After somehow managing to scoop him up as his arms and legs flailed, she marched past all of us sitting there in the chairs and you could just see it all over her face. Frustration. Anger. Weariness. Embarrassment.
She was gone for awhile and then came back with her son in a more subdued state of mind. But as they got closer to that water, he went right back to wailing and flailing. This precious mom scooped him up again and marched in front of all of us again looking even more weary and embarrassed.
This time, though, as she was getting ready to pass by me, I reached out my hand to gently touch her arm and just said,
“It’s ok. We’ve all been there.”
And as her son continued to wail and flail, she looked at me with the most grateful eyes and the embarrassment that I had seen on her face earlier was now gone. We shared a chuckle together and then she hurried right on out of there.
It was a simple moment. Probably no one else noticed. But I like to think that in that 5 seconds of interaction, that worn out mom experienced an ‘act of care’. At least I hope she did.
Dixie Carter said that the purpose of etiquette is to make others feel comfortable.
And while I think that hospitality is also about making others feel comfortable, I believe that it goes far beyond just that.
I think that hospitality is an opportunity to show love. And to show we care.
Once again, it’s about THEM not about US.
For some of us, extending ourselves in this way comes naturally. But for others it just feels so awkward and uncomfortable.
I mean, are we really all supposed to have the ‘gift’ of hospitality? Well, yes. Yes, we are.
1 Peter 4:9 “Show hospitality to one another without grumbling.” Ummmmm…doesn’t get much more blunt than that, does it? 😉
But, here’s the good news! Learning manners is a process, right? I mean, anyone who’s raised kids knows that teaching them to not chew with their mouths open or to remember to put the toilet seat down or to remember to actually flush the toilet or to say please and thank you or to wipe their mouths on a napkin instead of their sleeve (not that any of these things happen in MY house!) knows that it is an ongoing, daily effort.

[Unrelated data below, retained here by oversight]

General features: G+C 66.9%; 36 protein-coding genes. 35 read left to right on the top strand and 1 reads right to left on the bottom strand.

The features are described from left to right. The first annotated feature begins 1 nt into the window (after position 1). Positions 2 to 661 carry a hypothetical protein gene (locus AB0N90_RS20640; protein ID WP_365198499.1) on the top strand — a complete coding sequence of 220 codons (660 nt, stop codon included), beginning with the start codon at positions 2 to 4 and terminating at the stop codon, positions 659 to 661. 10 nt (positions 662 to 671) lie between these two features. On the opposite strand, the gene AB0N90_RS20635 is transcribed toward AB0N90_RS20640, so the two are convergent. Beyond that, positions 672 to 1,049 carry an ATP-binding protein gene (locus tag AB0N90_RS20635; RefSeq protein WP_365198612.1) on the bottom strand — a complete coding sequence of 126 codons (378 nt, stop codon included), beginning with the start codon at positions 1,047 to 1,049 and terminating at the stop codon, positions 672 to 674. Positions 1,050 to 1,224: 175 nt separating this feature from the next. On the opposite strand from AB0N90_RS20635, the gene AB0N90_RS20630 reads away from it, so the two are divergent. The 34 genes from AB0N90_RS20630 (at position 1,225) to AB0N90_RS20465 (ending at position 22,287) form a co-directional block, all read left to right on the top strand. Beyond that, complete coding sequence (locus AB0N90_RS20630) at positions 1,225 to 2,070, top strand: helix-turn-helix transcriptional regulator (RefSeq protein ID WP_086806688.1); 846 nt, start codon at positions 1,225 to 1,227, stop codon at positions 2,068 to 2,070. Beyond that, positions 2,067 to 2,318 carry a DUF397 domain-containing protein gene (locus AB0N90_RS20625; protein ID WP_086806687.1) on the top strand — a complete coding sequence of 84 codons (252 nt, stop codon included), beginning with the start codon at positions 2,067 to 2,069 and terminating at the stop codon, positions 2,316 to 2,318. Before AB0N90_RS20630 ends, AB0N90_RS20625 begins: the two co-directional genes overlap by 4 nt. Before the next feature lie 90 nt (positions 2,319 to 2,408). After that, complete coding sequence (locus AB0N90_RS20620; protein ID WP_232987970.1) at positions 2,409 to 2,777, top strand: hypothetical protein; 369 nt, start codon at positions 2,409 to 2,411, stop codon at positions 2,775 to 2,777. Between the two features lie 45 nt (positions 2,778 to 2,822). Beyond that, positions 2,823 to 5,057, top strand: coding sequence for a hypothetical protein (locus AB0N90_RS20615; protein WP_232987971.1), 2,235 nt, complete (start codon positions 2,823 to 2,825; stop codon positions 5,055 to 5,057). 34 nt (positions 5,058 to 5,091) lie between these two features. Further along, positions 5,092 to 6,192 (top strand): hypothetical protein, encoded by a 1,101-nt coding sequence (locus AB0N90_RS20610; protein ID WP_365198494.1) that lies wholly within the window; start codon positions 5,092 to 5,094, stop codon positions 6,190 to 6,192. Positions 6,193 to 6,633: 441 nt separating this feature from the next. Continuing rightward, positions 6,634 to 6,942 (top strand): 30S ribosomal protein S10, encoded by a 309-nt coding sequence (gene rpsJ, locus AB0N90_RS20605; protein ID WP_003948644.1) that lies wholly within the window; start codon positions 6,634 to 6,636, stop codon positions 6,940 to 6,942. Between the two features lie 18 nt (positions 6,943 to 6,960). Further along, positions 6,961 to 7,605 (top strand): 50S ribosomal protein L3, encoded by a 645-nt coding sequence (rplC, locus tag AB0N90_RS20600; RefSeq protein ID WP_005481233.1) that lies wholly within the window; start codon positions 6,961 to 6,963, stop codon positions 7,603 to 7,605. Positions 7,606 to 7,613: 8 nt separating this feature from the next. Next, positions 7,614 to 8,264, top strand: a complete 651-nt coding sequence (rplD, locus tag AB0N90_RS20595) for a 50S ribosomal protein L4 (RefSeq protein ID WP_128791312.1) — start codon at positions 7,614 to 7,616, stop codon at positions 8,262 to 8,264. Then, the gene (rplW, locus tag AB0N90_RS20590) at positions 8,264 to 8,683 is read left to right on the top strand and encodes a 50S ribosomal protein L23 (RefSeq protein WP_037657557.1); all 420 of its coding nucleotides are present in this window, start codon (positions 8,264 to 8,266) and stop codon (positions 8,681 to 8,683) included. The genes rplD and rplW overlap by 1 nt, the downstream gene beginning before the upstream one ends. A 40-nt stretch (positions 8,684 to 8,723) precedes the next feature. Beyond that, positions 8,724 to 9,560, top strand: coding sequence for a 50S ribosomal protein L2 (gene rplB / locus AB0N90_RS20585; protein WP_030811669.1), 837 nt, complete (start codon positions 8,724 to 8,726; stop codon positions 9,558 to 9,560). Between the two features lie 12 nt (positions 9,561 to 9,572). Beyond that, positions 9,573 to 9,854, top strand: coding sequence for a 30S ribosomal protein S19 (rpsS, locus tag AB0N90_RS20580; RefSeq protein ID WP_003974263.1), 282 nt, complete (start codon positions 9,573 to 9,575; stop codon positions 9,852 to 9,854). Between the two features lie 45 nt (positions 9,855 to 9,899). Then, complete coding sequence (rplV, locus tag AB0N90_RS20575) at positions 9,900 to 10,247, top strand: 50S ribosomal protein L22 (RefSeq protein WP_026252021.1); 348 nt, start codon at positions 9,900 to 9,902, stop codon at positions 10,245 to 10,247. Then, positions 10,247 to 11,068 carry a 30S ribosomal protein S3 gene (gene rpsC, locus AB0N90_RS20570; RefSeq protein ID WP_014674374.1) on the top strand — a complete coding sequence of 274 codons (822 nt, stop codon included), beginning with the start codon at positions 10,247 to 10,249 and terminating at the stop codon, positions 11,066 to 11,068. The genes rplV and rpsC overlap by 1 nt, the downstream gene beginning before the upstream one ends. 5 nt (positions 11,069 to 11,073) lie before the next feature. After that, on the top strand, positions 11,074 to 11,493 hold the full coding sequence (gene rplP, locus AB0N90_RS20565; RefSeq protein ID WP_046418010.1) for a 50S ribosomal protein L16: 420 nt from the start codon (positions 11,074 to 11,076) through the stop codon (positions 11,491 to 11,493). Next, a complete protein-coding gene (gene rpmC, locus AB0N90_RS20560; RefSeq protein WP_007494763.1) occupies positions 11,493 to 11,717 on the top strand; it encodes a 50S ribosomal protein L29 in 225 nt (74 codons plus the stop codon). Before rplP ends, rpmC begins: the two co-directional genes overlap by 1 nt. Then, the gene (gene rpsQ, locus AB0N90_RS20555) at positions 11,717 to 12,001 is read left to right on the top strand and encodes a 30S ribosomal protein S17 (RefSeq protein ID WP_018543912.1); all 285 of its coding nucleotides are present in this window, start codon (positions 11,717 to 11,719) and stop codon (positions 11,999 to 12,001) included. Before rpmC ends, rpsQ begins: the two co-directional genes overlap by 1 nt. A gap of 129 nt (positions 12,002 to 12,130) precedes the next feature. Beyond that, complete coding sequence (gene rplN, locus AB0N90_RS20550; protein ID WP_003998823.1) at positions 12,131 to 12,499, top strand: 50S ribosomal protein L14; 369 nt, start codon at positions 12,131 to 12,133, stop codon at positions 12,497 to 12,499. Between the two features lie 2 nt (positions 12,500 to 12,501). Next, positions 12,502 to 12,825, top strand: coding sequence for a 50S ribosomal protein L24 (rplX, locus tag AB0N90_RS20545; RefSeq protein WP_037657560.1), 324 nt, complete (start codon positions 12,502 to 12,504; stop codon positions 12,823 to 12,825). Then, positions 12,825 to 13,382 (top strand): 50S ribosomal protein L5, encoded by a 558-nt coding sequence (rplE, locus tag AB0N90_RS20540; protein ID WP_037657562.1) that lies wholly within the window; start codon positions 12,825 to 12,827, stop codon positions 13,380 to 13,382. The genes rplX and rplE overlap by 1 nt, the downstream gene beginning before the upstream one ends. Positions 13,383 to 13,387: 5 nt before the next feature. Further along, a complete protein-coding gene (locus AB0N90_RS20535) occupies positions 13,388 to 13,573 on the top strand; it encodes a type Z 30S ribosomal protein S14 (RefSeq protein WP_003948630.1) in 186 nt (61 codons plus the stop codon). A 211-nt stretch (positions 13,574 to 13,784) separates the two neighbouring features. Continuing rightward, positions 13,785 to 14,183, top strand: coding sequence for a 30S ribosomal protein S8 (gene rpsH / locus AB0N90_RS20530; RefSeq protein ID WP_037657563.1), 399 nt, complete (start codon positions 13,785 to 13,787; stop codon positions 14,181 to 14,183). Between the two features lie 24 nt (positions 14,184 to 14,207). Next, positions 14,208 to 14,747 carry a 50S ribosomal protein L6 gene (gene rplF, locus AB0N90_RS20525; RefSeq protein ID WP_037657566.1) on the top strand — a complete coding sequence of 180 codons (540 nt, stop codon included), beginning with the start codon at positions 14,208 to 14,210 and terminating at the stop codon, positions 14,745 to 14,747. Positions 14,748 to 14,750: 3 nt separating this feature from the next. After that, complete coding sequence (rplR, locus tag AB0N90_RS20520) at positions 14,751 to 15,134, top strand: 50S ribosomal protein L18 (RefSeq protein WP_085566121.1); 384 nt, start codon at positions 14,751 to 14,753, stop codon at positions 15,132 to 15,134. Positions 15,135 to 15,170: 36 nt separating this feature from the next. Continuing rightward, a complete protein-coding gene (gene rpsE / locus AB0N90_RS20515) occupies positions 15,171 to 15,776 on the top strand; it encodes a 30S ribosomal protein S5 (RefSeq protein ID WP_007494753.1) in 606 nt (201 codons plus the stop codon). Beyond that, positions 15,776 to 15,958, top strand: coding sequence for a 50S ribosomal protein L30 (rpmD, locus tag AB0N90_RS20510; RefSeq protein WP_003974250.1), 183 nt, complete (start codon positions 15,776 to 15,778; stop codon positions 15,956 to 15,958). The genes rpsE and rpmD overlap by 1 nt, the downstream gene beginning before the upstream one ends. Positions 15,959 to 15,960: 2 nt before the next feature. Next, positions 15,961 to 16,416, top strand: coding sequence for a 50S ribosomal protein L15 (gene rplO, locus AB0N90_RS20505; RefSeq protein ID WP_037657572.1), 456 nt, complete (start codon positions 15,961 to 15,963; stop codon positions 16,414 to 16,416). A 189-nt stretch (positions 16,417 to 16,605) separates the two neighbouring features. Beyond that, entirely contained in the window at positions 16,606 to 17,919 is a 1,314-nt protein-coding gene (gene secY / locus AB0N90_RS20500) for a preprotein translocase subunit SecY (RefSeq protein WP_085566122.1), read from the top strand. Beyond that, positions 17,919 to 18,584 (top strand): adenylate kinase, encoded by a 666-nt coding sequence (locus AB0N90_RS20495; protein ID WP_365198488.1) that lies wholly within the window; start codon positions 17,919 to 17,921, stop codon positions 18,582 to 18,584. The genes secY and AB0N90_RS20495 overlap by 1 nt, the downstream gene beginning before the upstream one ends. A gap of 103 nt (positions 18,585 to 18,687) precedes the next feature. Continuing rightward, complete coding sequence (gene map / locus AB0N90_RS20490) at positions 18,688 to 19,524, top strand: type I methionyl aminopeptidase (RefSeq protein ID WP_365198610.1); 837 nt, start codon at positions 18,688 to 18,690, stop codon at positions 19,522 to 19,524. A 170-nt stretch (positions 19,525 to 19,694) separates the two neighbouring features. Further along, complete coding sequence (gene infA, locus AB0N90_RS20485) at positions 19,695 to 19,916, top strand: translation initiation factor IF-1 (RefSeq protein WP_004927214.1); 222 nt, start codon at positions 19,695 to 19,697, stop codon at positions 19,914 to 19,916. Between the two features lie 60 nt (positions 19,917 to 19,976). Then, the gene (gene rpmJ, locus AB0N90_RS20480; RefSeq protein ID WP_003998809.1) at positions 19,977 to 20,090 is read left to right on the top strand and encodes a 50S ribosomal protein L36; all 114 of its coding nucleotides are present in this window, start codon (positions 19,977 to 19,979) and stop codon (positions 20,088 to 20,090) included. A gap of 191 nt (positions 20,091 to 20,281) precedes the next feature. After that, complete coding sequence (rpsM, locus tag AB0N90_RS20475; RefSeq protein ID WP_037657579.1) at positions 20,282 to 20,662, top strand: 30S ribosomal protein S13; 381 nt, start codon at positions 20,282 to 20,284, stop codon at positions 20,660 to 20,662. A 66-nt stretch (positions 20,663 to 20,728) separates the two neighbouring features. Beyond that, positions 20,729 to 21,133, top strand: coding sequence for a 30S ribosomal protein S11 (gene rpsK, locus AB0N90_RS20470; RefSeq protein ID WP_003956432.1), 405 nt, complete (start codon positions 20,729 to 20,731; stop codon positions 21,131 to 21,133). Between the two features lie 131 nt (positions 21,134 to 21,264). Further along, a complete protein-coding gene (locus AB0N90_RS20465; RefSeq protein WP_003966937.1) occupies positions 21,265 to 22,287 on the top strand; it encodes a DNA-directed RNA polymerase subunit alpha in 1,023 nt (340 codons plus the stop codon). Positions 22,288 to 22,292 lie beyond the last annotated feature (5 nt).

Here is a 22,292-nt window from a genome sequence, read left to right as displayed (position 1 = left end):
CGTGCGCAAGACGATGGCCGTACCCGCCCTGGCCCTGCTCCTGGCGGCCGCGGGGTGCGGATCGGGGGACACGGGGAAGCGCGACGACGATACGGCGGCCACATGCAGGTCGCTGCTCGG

So, doesn’t it stand to reason that learning to be more hospitable would be a process, too?
We tell our kids all the time that the most important thing to us is only that they are trying and that we can see evidence of their efforts.
No one gets all of it right all of the time.
But, it’s the effort that’s put into something that really matters.
Whether that something is learning if you are supposed to use the bread plate on your right or on your left, or learning how to extend love and care to those around you.
Alexander Strauch said this, “Hospitality, therefore, is a concrete, down-to-earth test of our fervent love for God and His people. Love can be an abstract, indistinct idea; hospitality is specific and tangible. We seldom complain about loving others too much, but we do complain about the inconveniences of hospitality. Hospitality is love in action. Hospitality is the flesh and muscle on the bones of love. Through caring acts of hospitality, the reality of our love is tested.”
I think even Julia Sugarbaker would agree with that, don’t you? 😉